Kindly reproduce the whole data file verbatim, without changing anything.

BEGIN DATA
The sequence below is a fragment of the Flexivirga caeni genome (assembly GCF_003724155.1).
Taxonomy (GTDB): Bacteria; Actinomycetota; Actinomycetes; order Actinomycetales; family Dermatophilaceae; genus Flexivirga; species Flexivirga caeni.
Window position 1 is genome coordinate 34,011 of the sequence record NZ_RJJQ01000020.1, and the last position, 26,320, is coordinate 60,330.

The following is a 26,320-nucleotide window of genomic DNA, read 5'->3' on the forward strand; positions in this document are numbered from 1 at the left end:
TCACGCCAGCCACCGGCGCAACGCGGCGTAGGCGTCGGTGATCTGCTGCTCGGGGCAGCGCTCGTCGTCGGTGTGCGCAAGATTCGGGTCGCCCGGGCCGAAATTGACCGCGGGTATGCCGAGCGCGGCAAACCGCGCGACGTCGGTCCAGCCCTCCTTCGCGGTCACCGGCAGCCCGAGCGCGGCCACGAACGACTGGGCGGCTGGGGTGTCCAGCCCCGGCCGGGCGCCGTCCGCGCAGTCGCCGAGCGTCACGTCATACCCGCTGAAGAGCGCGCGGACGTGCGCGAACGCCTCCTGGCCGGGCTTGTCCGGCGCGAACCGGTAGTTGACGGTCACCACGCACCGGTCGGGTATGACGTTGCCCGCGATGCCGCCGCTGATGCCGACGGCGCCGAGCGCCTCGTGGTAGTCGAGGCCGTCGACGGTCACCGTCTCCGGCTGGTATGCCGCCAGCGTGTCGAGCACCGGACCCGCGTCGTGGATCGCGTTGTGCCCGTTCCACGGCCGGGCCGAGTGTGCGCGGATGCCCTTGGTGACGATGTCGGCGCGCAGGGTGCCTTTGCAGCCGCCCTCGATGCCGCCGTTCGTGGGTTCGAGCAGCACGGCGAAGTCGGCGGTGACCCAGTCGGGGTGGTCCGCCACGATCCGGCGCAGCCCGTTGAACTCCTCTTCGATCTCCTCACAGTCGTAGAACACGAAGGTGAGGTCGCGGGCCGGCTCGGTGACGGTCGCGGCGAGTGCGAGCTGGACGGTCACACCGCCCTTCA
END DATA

The sequence below is a fragment of the Flexivirga caeni genome (assembly GCF_003724155.1).
Taxonomy (GTDB): Bacteria; Actinomycetota; Actinomycetes; order Actinomycetales; family Dermatophilaceae; genus Flexivirga; species Flexivirga caeni.
Window position 1 is genome coordinate 34,011 of the sequence record NZ_RJJQ01000020.1, and the last position, 26,320, is coordinate 60,330.

The following is a 26,320-nucleotide window of genomic DNA, read 5'->3' on the forward strand; positions in this document are numbered from 1 at the left end:
TCACGCCAGCCACCGGCGCAACGCGGCGTAGGCGTCGGTGATCTGCTGCTCGGGGCAGCGCTCGTCGTCGGTGTGCGCAAGATTCGGGTCGCCCGGGCCGAAATTGACCGCGGGTATGCCGAGCGCGGCAAACCGCGCGACGTCGGTCCAGCCCTCCTTCGCGGTCACCGGCAGCCCGAGCGCGGCCACGAACGACTGGGCGGCTGGGGTGTCCAGCCCCGGCCGGGCGCCGTCCGCGCAGTCGCCGAGCGTCACGTCATACCCGCTGAAGAGCGCGCGGACGTGCGCGAACGCCTCCTGGCCGGGCTTGTCCGGCGCGAACCGGTAGTTGACGGTCACCACGCACCGGTCGGGTATGACGTTGCCCGCGATGCCGCCGCTGATGCCGACGGCGCCGAGCGCCTCGTGGTAGTCGAGGCCGTCGACGGTCACCGTCTCCGGCTGGTATGCCGCCAGCGTGTCGAGCACCGGACCCGCGTCGTGGATCGCGTTGTGCCCGTTCCACGGCCGGGCCGAGTGTGCGCGGATGCCCTTGGTGACGATGTCGGCGCGCAGGGTGCCTTTGCAGCCGCCCTCGATGCCGCCGTTCGTGGGTTCGAGCAGCACGGCGAAGTCGGCGGTGACCCAGTCGGGGTGGTCCGCCACGATCCGGCGCAGCCCGTTGAACTCCTCTTCGATCTCCTCACAGTCGTAGAACACGAAGGTGAGGTCGCGGGCCGGCTCGGTGACGGTCGCGGCGAGTGCGAGCTGGACGGTCACACCGCCCTTCA